"The idea was pretty cool, but I wonder what they would have done if they only had a dollar like we did," said Cari Smith, a junior studying culinary arts in Chicago Public Schools (CPS). Cari and her classmates at Tilden high school won the third annual Cooking up Change healthy cooking contest with a lunch that can be prepared for about a dollar.
Bravo's Top Chefs were given a budget of $2.60 per meal, close to the amount that schools receive to serve a lunch but nearly three times the amount that schools are actually able to spend on ingredients. After accounting for overhead, labor and the myriad expenses of running a food program, the amount that most food service directors have to work with is less than a dollar. (In large urban districts, it's generally closer to $0.70.)
"I'm thrilled to see chefs of this stature take on school food," said Rochelle Davis, founding executive director of the Healthy Schools Campaign, the not-for-profit organization that hosts Cooking up Change. "I'd love to see the contestants turn the competition up a notch and take on the challenge of creating these lunches with the same constraints that the students face in Cooking up Change -- really the challenges that school staff face every day in trying to serve nutritious, appealing meals to our nation's schoolchildren."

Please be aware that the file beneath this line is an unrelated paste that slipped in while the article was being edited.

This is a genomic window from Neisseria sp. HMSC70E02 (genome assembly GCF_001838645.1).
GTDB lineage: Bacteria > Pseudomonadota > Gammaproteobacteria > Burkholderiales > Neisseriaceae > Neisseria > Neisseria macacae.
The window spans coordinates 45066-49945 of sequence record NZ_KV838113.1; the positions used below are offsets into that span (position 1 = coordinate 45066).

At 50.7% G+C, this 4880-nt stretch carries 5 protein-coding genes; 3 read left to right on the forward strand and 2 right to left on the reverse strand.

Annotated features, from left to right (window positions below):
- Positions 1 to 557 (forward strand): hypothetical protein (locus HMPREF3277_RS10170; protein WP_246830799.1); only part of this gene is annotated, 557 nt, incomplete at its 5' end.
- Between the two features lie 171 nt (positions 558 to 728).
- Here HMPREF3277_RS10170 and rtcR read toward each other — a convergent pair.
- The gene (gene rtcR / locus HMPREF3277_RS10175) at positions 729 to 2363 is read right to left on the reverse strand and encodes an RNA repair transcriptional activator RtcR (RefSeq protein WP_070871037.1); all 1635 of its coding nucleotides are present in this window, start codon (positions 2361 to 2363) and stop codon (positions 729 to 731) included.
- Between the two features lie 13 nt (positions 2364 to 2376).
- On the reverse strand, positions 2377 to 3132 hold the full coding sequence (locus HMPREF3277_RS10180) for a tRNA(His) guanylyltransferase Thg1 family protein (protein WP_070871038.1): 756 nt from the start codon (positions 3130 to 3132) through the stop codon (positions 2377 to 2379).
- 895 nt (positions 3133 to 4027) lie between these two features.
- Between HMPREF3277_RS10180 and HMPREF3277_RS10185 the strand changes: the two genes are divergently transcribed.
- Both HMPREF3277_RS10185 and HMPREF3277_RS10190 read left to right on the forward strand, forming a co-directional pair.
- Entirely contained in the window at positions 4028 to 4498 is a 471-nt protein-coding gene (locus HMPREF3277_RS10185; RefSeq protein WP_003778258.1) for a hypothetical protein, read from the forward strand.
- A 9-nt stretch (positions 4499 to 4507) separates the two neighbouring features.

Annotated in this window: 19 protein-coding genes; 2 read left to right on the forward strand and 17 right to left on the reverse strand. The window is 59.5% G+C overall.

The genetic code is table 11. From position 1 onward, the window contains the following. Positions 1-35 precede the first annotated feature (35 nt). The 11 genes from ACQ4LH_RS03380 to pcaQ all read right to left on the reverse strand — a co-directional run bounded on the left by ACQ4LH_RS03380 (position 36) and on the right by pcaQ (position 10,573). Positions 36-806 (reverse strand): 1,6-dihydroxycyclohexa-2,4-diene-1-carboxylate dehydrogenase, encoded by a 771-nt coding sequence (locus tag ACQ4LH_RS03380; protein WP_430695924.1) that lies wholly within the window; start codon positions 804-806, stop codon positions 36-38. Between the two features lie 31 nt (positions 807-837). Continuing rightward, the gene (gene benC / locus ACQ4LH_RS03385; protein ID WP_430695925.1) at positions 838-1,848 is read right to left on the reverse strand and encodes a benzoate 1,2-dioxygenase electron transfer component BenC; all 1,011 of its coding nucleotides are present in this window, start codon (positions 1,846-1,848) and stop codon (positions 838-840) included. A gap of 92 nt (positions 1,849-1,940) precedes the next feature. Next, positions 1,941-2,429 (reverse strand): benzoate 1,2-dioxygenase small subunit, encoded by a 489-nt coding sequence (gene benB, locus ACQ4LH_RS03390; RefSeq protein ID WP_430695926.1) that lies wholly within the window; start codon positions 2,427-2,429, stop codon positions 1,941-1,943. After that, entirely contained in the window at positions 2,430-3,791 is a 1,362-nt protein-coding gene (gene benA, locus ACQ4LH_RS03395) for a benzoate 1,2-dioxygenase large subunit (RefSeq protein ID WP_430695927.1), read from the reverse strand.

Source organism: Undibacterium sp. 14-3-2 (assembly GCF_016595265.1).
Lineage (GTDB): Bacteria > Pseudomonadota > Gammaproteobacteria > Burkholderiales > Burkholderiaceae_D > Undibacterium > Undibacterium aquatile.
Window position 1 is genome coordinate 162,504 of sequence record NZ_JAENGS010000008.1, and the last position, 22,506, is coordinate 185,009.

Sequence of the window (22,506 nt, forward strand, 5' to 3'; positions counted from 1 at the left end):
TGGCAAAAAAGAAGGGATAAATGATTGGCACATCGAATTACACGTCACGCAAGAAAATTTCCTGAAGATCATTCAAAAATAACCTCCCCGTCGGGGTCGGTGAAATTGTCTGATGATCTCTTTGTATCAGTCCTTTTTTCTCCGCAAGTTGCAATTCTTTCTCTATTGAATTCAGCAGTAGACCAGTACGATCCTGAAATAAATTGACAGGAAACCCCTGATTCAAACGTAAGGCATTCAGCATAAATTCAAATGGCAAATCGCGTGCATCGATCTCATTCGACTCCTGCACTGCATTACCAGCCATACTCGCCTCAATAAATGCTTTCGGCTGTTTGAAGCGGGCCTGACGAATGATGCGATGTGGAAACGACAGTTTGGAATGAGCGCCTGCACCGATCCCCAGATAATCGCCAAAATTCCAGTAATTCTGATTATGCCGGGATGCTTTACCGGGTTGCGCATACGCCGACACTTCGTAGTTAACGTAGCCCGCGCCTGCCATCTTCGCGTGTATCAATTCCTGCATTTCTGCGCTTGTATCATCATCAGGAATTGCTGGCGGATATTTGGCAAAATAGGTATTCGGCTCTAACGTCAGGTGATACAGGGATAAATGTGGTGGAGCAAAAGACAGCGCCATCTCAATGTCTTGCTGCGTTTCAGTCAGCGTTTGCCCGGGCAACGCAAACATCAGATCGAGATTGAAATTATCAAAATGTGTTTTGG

In Cooking up Change, teams from across the U.S. have met the budget challenge while creating meals that exceed high nutrition standards and only use ingredients available to food service. Winning meals from the contest have been served in schools across the country and in the U.S. House of Representatives cafeteria, which sold out of the meal Cari and her classmates designed. The meal has also been integrated into the lunch menu for Chicago Public Schools, where it is regularly prepared on a real school budget and wins a thumbs-up from other high school students.
How does this meal compare with the Top Chefs' champion meal?
Cooking up Change winning meal:
Top Chef winning meal:
Davis has extended an invitation to the contestants of Top Chef to bring their culinary prowess to a cook-off with the aspiring chefs of Cooking up Change.
"It's a friendly challenge," she said. "But it's also a chance for the chefs to stand alongside our nation's students and say that one dollar is not enough."
If the chefs accept, Cari and her teammates may be willing to reveal some veteran tips.
"Plan out a budget and stick with your budget," she advised. "And pay attention to the nutrition guidelines. You have to be really creative."